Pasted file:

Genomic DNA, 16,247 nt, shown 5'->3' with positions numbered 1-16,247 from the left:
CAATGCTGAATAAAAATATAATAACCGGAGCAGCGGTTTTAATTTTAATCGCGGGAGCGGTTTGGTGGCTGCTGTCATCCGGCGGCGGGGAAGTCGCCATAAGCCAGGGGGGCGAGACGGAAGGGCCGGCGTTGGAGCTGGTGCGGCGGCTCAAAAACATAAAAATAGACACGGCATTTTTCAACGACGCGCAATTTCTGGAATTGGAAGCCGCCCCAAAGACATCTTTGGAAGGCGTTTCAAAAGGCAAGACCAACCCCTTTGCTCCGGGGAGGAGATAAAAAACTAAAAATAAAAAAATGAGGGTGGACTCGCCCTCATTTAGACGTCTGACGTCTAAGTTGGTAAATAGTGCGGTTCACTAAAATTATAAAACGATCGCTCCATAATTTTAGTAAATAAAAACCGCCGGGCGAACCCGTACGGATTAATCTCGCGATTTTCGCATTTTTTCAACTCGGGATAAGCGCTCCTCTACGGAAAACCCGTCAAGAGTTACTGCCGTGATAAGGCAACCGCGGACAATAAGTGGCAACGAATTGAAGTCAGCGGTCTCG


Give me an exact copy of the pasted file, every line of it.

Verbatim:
Genomic DNA, 16,247 nt, shown 5'->3' with positions numbered 1-16,247 from the left:
CAATGCTGAATAAAAATATAATAACCGGAGCAGCGGTTTTAATTTTAATCGCGGGAGCGGTTTGGTGGCTGCTGTCATCCGGCGGCGGGGAAGTCGCCATAAGCCAGGGGGGCGAGACGGAAGGGCCGGCGTTGGAGCTGGTGCGGCGGCTCAAAAACATAAAAATAGACACGGCATTTTTCAACGACGCGCAATTTCTGGAATTGGAAGCCGCCCCAAAGACATCTTTGGAAGGCGTTTCAAAAGGCAAGACCAACCCCTTTGCTCCGGGGAGGAGATAAAAAACTAAAAATAAAAAAATGAGGGTGGACTCGCCCTCATTTAGACGTCTGACGTCTAAGTTGGTAAATAGTGCGGTTCACTAAAATTATAAAACGATCGCTCCATAATTTTAGTAAATAAAAACCGCCGGGCGAACCCGTACGGATTAATCTCGCGATTTTCGCATTTTTTCAACTCGGGATAAGCGCTCCTCTACGGAAAACCCGTCAAGAGTTACTGCCGTGATAAGGCAACCGCGGACAATAAGTGGCAACGAATTGAAGTCAGCGGTCTCG